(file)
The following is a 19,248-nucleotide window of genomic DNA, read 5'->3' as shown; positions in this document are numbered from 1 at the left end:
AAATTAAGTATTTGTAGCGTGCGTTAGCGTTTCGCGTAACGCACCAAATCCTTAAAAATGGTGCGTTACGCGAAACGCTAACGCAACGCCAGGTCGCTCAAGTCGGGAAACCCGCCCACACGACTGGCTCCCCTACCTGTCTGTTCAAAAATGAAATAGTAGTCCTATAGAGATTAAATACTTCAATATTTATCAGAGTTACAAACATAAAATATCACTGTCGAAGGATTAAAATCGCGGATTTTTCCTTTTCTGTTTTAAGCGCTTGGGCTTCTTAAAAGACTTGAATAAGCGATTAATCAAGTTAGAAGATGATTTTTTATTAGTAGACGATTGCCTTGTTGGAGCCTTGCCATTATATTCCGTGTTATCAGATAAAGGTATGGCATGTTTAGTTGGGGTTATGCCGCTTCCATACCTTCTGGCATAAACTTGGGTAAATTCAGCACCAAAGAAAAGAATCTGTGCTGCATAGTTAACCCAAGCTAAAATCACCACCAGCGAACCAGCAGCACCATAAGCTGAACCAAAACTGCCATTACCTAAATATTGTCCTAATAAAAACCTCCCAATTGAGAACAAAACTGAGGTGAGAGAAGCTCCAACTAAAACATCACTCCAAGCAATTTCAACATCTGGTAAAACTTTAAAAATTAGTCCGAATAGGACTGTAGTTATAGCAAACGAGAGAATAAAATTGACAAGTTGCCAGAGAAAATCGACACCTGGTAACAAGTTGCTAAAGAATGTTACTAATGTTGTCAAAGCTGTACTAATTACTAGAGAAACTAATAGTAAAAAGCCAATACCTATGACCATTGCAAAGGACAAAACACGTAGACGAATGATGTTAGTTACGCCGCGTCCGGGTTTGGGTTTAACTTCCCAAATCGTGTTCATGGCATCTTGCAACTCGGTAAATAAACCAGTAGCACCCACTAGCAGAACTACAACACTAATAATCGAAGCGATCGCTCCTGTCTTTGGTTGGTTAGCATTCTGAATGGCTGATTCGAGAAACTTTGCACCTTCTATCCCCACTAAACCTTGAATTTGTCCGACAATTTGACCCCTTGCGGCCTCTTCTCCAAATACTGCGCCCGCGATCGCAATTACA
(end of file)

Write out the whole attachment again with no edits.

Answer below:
The following is a 19,248-nucleotide window of genomic DNA, read 5'->3' as shown; positions in this document are numbered from 1 at the left end:
AAATTAAGTATTTGTAGCGTGCGTTAGCGTTTCGCGTAACGCACCAAATCCTTAAAAATGGTGCGTTACGCGAAACGCTAACGCAACGCCAGGTCGCTCAAGTCGGGAAACCCGCCCACACGACTGGCTCCCCTACCTGTCTGTTCAAAAATGAAATAGTAGTCCTATAGAGATTAAATACTTCAATATTTATCAGAGTTACAAACATAAAATATCACTGTCGAAGGATTAAAATCGCGGATTTTTCCTTTTCTGTTTTAAGCGCTTGGGCTTCTTAAAAGACTTGAATAAGCGATTAATCAAGTTAGAAGATGATTTTTTATTAGTAGACGATTGCCTTGTTGGAGCCTTGCCATTATATTCCGTGTTATCAGATAAAGGTATGGCATGTTTAGTTGGGGTTATGCCGCTTCCATACCTTCTGGCATAAACTTGGGTAAATTCAGCACCAAAGAAAAGAATCTGTGCTGCATAGTTAACCCAAGCTAAAATCACCACCAGCGAACCAGCAGCACCATAAGCTGAACCAAAACTGCCATTACCTAAATATTGTCCTAATAAAAACCTCCCAATTGAGAACAAAACTGAGGTGAGAGAAGCTCCAACTAAAACATCACTCCAAGCAATTTCAACATCTGGTAAAACTTTAAAAATTAGTCCGAATAGGACTGTAGTTATAGCAAACGAGAGAATAAAATTGACAAGTTGCCAGAGAAAATCGACACCTGGTAACAAGTTGCTAAAGAATGTTACTAATGTTGTCAAAGCTGTACTAATTACTAGAGAAACTAATAGTAAAAAGCCAATACCTATGACCATTGCAAAGGACAAAACACGTAGACGAATGATGTTAGTTACGCCGCGTCCGGGTTTGGGTTTAACTTCCCAAATCGTGTTCATGGCATCTTGCAACTCGGTAAATAAACCAGTAGCACCCACTAGCAGAACTACAACACTAATAATCGAAGCGATCGCTCCTGTCTTTGGTTGGTTAGCATTCTGAATGGCTGATTCGAGAAACTTTGCACCTTCTATCCCCACTAAACCTTGAATTTGTCCGACAATTTGACCCCTTGCGGCCTCTTCTCCAAATACTGCGCCCGCGATCGCAATTACA